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The Associated Equipment Company was a manufacturer of commercial vehicles from 1912 to 1977.
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1908 The company evolved from the merger of the London Motor Omnibus Co - which ran its "Vanguard" buses on services in the capital from their works at Walthamstow - and the mighty London General Omnibus Co (L.G.O.C.)
In the early 20th Century the chassis for London's buses were mainly imported; the enlarged L.G.O.C. built a bus chassis to its own design at Walthamstow Works.
1912 The L.G.O.C. was taken over by the Underground Electric Railways Co of London.
1912 The Underground Electric Railways Co (UERC) separated off the chassis-building activities to form the Associated Equipment Co better known as AEC.
A five-year agreement was made between AEC and Daimler, who became the sole agents for the AEC chassis sold to companies outside the UERC. The agreement came to a premature end in 1916 when AEC came under direct Government control for the duration of the war.
The majority of AEC vehicles up until 1925 were built for the L.G.O.C., although some models were supplied to provincial customers but in relatively small numbers
1925 Start of construction of new factory at Hanwell, west of London (Southall).
1926 AEC and Daimler merged to form the short-lived Associated Daimler Co which was to be floated so that it would be free of the financial control of L.G.O.C. and therefore would be able to supply other companies .
1927 The first Southall chassis were completed early in the year. Over the next 52 years AEC were leaders in the highly competitive field of commercial and passenger vehicle manufacture, responsible for classics such as the Matador artillery tractor, the Regal, Regent and Reliance series of passenger chassis, the Mammoth Major, Mandator and Mercury heavy goods chassis, and diesel-engines such as the 7.7, 8.8, 9.6, 11.3 and 12.4 litre types.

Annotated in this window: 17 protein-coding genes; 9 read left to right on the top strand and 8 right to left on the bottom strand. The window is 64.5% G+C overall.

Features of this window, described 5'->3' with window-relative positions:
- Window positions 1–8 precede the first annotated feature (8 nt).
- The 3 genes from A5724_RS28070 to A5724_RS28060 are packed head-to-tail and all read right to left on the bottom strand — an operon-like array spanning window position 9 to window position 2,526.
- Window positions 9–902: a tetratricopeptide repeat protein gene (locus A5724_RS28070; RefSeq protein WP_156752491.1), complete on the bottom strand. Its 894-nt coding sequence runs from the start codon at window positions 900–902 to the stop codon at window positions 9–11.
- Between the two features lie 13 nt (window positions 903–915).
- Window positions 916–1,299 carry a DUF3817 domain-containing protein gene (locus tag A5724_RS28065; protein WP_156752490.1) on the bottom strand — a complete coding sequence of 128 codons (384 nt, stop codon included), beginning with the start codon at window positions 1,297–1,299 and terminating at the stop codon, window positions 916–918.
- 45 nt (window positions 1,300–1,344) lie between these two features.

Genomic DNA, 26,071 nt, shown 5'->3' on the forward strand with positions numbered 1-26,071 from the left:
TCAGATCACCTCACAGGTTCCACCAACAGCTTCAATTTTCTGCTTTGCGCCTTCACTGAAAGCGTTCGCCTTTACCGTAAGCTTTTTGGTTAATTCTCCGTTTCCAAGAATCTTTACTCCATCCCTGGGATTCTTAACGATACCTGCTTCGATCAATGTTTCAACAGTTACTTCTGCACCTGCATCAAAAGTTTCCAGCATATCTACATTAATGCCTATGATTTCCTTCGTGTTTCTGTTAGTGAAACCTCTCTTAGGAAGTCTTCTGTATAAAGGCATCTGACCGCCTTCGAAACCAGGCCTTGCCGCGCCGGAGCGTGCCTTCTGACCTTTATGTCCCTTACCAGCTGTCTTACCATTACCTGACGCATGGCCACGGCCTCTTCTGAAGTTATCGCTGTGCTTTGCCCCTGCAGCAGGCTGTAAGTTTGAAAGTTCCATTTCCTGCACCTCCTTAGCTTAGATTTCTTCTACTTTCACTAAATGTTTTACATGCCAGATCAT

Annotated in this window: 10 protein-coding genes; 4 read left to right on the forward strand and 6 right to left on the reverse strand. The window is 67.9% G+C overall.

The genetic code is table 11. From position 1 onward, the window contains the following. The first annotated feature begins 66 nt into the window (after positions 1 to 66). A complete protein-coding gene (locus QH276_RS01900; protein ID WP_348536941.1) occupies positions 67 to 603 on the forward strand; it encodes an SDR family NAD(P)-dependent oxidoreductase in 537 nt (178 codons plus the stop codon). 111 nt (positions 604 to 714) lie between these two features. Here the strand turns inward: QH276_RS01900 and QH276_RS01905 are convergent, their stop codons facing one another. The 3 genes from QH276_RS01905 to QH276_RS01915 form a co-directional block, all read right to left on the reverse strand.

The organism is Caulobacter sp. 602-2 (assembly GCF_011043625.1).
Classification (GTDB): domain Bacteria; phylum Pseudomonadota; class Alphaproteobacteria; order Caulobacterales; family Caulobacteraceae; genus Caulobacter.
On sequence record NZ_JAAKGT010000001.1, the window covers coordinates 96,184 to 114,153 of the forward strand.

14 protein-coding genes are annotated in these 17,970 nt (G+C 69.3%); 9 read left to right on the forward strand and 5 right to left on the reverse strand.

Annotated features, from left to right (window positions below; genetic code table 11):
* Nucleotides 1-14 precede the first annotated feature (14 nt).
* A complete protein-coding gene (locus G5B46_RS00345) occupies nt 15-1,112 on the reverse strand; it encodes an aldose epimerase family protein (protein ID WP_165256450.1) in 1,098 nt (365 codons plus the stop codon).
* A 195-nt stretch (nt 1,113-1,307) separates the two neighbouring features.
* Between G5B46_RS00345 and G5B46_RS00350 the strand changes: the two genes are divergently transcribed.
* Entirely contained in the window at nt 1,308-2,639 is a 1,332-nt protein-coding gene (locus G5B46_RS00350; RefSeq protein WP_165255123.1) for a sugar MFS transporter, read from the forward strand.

Many thousands of buses, lorries, dump trucks and chassis for fire appliances were built for customers at home and overseas. AEC engines were also used in many other makes of chassis, and there were military, marine and industrial engine applications too.
1928 Introduced a six-cylinder CI engine of their own design under the Acro licence and ran it experimentally.
1928 Became private company.
1929 Associated Daimler Co was de-merged into its 2 constituent parts just three years after formation.
1929 AEC paid its regular dividend to its parent, UERC
1929 Rushton Tractors Ltd took over the old AEC works at Walthamstow
1933 After the formation of the London Passenger Transport Board, the liquidators of the UERC distributed the shares in AEC to the shareholders of UERC, its previous parent. Became a public company.
1937 British Industries Fair Advert for Industrial and Marine Oil Engines. Also for buses, coaches, trolley buses, lorries, tip-wagons, rail cars etc. A.E.C. 6-cylinders 100 h.p. Marine Oil Engine, complete with reverse gear. A.E.C. 27 K.W. Oil Engine, Ships' Auxiliary Set. A.E.C. 60 K.W. Oil Engine, Generating Set, self-contained and transportable. (Engineering/Metals/Quarry, Roads and Mining/Transport Section - Stand No. D.820) 
1944 Producing diesel marine engines of either four or six cylinders and producing 47, 59 or 100 bhp.
1939-1945: A pdf copy of AEC's 'Contribution to Victory by the Associated Equipment Company Ltd.' book is available here.
1961 Manufacturers of commercial vehicle chassis, diesel engines, railcars, etc. 5,000 employees. 
1962 Taken over by Leyland Motors.
1968 Announced the first V8 diesel engine to be designed and built in Britain.
1968 Double deck bus production ceased with the last Routemaster and Regent V types built that year.
1979 Southall's stay of execution lasted another five years until 25th May, when the final Marathon goods chassis left the production line and the works was closed down.
1977 The AEC name was discontinued.